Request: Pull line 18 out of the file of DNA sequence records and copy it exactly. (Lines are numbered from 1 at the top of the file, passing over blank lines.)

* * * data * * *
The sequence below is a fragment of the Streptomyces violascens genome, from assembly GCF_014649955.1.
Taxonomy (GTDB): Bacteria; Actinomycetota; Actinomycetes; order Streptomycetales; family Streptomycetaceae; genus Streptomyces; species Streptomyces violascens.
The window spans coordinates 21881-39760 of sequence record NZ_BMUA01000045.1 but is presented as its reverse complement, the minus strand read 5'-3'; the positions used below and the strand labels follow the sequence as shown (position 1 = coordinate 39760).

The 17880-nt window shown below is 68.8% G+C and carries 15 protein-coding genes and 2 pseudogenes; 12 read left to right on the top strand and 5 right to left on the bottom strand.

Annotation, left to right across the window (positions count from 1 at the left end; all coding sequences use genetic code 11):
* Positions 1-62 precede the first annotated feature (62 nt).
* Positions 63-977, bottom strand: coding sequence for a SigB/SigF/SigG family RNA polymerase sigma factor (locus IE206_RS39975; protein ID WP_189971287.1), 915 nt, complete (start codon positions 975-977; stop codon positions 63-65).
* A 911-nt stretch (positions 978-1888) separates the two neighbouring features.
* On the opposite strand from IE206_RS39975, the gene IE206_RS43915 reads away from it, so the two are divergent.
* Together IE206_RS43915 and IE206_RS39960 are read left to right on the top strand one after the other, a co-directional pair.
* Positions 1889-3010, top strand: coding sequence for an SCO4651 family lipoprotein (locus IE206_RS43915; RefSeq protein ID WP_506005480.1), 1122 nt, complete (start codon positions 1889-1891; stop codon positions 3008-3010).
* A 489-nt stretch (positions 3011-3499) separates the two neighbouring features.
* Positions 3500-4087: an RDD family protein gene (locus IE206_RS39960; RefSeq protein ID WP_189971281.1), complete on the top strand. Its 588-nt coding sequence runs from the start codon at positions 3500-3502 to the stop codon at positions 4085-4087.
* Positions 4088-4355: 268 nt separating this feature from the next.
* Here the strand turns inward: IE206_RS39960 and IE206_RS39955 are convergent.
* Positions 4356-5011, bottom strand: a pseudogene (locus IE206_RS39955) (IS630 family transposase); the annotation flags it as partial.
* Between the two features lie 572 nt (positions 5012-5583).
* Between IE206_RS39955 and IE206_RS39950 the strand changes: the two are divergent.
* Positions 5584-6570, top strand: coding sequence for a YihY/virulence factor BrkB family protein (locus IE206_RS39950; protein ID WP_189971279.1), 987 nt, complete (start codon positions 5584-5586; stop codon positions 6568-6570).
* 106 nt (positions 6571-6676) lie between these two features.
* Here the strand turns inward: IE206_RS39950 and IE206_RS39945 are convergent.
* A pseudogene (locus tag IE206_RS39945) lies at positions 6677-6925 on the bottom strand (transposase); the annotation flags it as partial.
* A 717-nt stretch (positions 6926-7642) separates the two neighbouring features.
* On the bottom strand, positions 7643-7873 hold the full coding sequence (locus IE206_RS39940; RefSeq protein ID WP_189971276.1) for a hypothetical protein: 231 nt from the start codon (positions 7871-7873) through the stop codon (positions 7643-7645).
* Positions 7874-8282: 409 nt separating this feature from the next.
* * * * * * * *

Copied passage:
* Between IE206_RS39955 and IE206_RS39950 the strand changes: the two are divergent.